Sensing is very specific to the types of input being sensed, so cannot be easily discussed in a brief outline such as this.
For navigating or pointing, always provide a Cursor. Focus may also be indicated as required, for entry fields or other regions. Just use the scroll-and-select paradigms. The nature of the pointing device requires a precise cursor to be always used, even if a fairly small focus region is also highlighted. See the Focus & Cursors pattern for details on the differences, and implementation.
When a Directional Control is also available (such as a 5-way pad on top of the remote), you may need to switch between modes. When the buttons are used, the cursor disappears. Preserving the focus paradigm in all modes will help avoid confusion and refreshing of the interface without deliberate user input.
For direct control, such as of a game avatar, the element under control immediately reflects the user actions, so acts as the cursor. You are likely to find that a superimposed arrow cursor is not important. If the avatar departs the screen for any reason, a cursor must appear again, even if only to indicate where the avatar is relative to the viewport, and that control input is still being received.
When sensing is being used, an input indicator should be shown, so the user is aware that sensing is occurring. Ideally, input constraints should be displayed graphically. For example, as a bar of total sense-able range, with a clearly-defined "acceptable input" area in the middle.
When a gestural input is not as obvious as a cursor, you have to communicate the method of control. The best methods of this are in games, where first-use presents "practice levels" where only a single type of action is required (or sometimes even allowed) at a time, accompanied by instructional text. The user is generally given a warning before entering the new control mode, and until that time either has conventional pointing control or can press an obvious button (messaged on screen) to exit or perform other actions. This single action is often something like learning to control a single axis of movement, before any other actions are introduced.
When game-like instruction of this sort is not suitable, another type of on-screen instruction should be given, such as a Tooltip or Annotation, often with an overlay, graphically describing the gesture. These should no longer be offered once the user has successfully performed the action, and you must always allow the user to dismiss them. The same content must either be able to be turned back on, or be made available in a help menu.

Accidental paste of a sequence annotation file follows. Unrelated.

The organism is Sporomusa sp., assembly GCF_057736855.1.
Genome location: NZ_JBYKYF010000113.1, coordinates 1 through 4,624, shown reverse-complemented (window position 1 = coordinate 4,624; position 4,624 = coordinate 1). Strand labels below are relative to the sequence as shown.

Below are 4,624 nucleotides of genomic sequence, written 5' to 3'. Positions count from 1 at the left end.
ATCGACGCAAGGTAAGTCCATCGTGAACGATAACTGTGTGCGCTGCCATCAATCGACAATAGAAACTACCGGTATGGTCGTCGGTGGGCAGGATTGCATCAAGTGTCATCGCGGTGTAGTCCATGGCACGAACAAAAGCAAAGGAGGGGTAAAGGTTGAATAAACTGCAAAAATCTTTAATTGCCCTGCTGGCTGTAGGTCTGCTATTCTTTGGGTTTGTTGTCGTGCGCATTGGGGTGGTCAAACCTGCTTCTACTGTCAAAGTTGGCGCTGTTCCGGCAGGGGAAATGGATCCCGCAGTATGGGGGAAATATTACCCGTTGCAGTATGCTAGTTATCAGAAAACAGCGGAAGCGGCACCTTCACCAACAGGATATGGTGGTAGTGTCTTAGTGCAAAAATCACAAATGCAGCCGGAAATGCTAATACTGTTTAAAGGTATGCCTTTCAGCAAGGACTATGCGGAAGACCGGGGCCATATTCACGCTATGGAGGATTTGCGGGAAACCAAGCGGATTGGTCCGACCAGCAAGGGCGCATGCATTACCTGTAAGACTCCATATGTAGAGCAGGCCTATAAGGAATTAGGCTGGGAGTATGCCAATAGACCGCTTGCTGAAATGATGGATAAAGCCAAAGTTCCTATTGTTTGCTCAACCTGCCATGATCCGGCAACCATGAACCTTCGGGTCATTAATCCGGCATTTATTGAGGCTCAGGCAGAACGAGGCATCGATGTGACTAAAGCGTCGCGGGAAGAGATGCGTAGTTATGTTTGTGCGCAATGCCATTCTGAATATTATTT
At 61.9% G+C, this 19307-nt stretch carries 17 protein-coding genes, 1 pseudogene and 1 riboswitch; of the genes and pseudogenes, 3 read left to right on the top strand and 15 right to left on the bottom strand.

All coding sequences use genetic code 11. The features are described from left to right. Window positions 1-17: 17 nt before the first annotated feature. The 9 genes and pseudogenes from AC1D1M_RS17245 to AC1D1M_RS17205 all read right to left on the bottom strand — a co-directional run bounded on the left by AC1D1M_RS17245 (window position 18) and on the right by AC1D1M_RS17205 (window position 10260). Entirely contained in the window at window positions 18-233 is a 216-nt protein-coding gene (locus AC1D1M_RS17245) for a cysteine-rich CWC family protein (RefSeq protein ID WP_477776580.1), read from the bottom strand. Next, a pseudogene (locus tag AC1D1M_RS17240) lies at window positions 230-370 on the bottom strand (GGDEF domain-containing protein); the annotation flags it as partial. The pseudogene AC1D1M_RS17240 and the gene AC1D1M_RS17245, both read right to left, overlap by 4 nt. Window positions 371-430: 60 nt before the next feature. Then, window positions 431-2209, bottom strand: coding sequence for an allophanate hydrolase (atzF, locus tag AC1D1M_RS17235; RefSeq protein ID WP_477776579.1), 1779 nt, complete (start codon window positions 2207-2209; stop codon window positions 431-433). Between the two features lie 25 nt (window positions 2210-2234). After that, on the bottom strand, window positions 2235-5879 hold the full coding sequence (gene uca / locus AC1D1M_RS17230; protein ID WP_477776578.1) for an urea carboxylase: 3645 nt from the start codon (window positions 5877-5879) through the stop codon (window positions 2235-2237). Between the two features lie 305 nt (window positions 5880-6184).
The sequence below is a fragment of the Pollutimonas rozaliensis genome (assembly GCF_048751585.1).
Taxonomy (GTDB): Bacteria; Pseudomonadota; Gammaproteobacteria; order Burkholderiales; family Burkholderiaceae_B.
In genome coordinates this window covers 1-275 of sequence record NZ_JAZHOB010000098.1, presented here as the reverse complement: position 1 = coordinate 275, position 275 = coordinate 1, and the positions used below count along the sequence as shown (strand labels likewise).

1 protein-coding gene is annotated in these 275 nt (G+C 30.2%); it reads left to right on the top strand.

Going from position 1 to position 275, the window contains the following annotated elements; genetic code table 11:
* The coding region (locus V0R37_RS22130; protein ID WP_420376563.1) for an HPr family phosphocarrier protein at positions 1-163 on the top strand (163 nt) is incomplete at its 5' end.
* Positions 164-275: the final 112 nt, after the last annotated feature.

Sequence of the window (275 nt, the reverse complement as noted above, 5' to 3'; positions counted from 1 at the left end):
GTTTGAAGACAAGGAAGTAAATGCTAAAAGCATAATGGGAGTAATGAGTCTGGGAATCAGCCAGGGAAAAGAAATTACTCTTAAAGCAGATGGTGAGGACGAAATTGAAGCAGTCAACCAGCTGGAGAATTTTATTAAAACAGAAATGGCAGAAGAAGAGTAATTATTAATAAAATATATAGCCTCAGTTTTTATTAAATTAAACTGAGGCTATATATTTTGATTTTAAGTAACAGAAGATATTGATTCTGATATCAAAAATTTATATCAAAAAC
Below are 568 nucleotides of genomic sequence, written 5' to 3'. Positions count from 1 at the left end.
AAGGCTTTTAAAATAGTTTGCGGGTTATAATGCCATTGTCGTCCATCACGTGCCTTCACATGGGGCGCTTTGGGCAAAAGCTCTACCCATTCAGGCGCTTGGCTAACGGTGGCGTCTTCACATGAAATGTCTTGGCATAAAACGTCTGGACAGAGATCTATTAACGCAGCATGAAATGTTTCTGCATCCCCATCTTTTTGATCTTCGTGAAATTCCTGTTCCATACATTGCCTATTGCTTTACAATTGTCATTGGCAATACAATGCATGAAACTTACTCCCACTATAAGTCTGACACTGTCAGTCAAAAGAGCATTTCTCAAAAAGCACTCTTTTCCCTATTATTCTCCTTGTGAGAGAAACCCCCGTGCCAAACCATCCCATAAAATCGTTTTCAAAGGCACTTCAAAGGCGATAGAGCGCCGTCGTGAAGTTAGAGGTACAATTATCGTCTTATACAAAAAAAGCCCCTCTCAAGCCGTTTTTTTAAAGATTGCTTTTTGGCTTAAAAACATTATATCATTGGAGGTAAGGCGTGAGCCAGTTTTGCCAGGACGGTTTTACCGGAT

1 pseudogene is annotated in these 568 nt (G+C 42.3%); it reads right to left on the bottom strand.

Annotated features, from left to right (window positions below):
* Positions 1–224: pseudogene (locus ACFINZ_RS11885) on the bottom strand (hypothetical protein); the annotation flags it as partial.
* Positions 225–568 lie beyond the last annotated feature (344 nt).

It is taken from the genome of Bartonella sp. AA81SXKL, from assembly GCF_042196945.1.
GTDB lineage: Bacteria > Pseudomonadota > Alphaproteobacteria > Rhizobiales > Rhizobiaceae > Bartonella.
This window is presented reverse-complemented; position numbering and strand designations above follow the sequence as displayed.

Be careful relying on Remote Gestures for the primary interface, and for large stretches of input. Despite looking cool in movies, user movement as the primary input method is inherently tiring. If required for workplaces, repetitive stress injuries are likely to emerge.
Do not attempt to emulate touch-screen behaviors by allowing functions like gesture scroll when the "mouse button" is down. Instead, emphasize the innate behaviors of the system. To scroll, for example, use over-scroll detection to move the scrollable area when the pointer approaches the edge.
Be aware of the problem of pilot-induced oscillation and take steps to detect and alleviate it. PIO arises from a match between the frequency of the feedback loop in the interactive system, and the frequency of response of users. While similar behaviors can arise in other input/feedback environments, they lead to single-point errors. In aircraft, the movement of the vehicle (especially in the vertical plane) can result in the oscillation building, possibly to the point of loss of control. The key facet of many remote gesturing systems -- being maneuvered in three dimensions, in free-space -- can lead to the same issues. These cannot generally be detected during design, but must be tested for. Alleviate this via reducing the control lag, or reducing the gain in the input system. The unsuitability of a responses varies by context; games will tolerate much more "twitchy" controls than pointing for entry on a virtual keyboard.
Mode changes on the screen, such as between different types of pointing devices, should never refresh the display or reset the location in focus.
Avoid requiring the use of scroll controls, and other buttons or on-screen controls where a gestural input would work better. Such controls may be provided as backups, as indicators with secondary control only, or for the use of other types of pointing devices.
Next: Input and Selection
Discuss & Add
Please do not change content above this line, as it's a perfect match with the printed book. Everything else you want to add goes down here.
Patterns and Best Practices
Others are starting to emerge!
PIO introductory article: http://dtrs.dfrc.nasa.gov/archive/00001004/01/210389v2.pdf "Introductory" isn't saying much. This is a very complex phenomenon, and is only really worked by HF black belt types, so good luck if you need to fix it without the budget for these guys.
Make a new section
Just like this. If, for example, you want to argue about the differences between, say, Tidwell's Vertical Stack, and our general concept of the List, then add a section to discuss. If we're successful, we'll get to make a new edition and will take all these discussions into account.